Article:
Taking Service to the Stratosphere

    Jan 24, 2019

    By Ron Kaufman

    You step off the plane, weary from a long flight. As you walk through the terminal, you can’t believe your eyes. The airport is immaculate with walkways as wide as roadways and not a speck of litter anywhere. As you move deeper into the terminal, you see a butterfly garden, an outdoor swimming pool, playground equipment, a four-story slide, nap rooms, spa facilities, and entertainment venues including movie theaters and video-gaming stations. Airport employees eagerly greet you with smiles and ask how they can help.

     No, this isn’t a weary traveler’s fantasy. This oasis really exists at Changi Airport in Singapore—and it’s the perfect illustration of what service can (and should) look like in our global economy. Airport service doesn’t have to be unpleasant. Why do we accept it as the norm—when it can be so much more?

    Service is everywhere, but there is a vast disconnect between the volume of service we need and the quality of service we are giving and receiving. Businesses have turned a very simple human concept into a catastrophic cliché. They remain blind to the fact that true service comes not from demands and dashboards, but from a basic human desire to take care of other people.

    You can start your own service revolution by adopting the following 12 building blocks of a service culture. With these building blocks in place, you’ll possess the architecture to build a sustainable culture that delivers outstanding service every day.

    1. Common Service Language. The entire domain of service suffers from weak clichés, poor distinctions, and inaccurate common sense. For example, “The customer is always right” is often wrong. “Oh, you want service?” an employee asks. “Well, you’ll have to talk to our service department.” Human beings create the world in which we live by using language. We create meaning with language, and we can change our world by inventing or adopting new language. Your Common Service Language should be meaningful and attractive—a shared vocabulary to focus the attention and the actions of your team. It should clarify meaning, promote purpose, and align everyone’s intentions and objectives.

    2. Engaging Service Vision. “Many Partners, Many Missions, One Changi.” That’s the engaging service vision that unites everyone who works at Changi Airport. At Changi, a coffee shop worker can tell you the departure gate locations and the fastest ways to get there. Airline employees know where you can buy last-minute souvenirs. Airport police can tell you how to find the post office and what time it opens. At this remarkable gateway, everyone works together to create positive experiences every day. It doesn’t matter whether you call this building block your service vision, mission, core value, guiding principle, credo, motto, slogan, saying, or tagline. What matters is that your engaging service vision is engaging.”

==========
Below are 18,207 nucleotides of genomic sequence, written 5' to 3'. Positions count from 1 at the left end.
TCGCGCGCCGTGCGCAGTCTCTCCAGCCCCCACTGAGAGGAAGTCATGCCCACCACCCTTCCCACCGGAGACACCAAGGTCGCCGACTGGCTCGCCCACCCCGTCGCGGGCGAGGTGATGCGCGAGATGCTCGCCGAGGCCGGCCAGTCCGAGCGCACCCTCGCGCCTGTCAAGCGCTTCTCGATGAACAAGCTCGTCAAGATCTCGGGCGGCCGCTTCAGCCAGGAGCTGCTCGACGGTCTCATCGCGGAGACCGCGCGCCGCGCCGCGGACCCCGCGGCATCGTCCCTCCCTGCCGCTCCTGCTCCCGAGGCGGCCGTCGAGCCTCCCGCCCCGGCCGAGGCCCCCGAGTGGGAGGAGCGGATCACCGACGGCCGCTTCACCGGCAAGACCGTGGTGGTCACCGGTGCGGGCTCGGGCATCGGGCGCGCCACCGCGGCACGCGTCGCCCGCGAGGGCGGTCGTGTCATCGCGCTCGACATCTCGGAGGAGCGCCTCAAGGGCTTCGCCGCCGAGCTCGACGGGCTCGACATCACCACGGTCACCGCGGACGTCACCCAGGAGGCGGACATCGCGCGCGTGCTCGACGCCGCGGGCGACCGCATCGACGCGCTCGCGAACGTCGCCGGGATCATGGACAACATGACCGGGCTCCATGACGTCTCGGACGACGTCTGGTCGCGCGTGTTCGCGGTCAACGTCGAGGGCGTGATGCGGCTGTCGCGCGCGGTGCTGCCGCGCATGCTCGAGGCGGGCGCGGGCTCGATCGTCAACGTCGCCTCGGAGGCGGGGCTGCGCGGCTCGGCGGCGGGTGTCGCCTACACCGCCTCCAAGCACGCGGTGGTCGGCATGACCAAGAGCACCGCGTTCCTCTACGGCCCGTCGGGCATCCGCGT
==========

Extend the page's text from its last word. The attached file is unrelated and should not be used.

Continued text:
3. Service Recruitment. Are you “Googley”? Are you able to “Create Fun and a Little Weirdness” at work? These important considerations are made during the hiring process at Google and Zappos, respectively. These companies know it is much easier to build a strong culture by hiring new people with the right attitude than to hire people for their skills alone and then try to align them around a common service vision. While cultural misfits may be incredibly talented, well connected, or experienced in a specific area, their impact on the team can be confusing or downright disruptive.

    4. Service Orientation. Unfortunately, many company orientation programs are far from uplifting. Often they are little more than robotic introductions: This is your desk; this is your password; those are your colleagues; these are the tools, systems, and processes we use; I am your boss; and if you have any questions, ask. Welcome to the organization. Now get to work. These basic introductions and inductions are important, but they don’t connect new employees to the company or the culture in a welcoming and motivating way.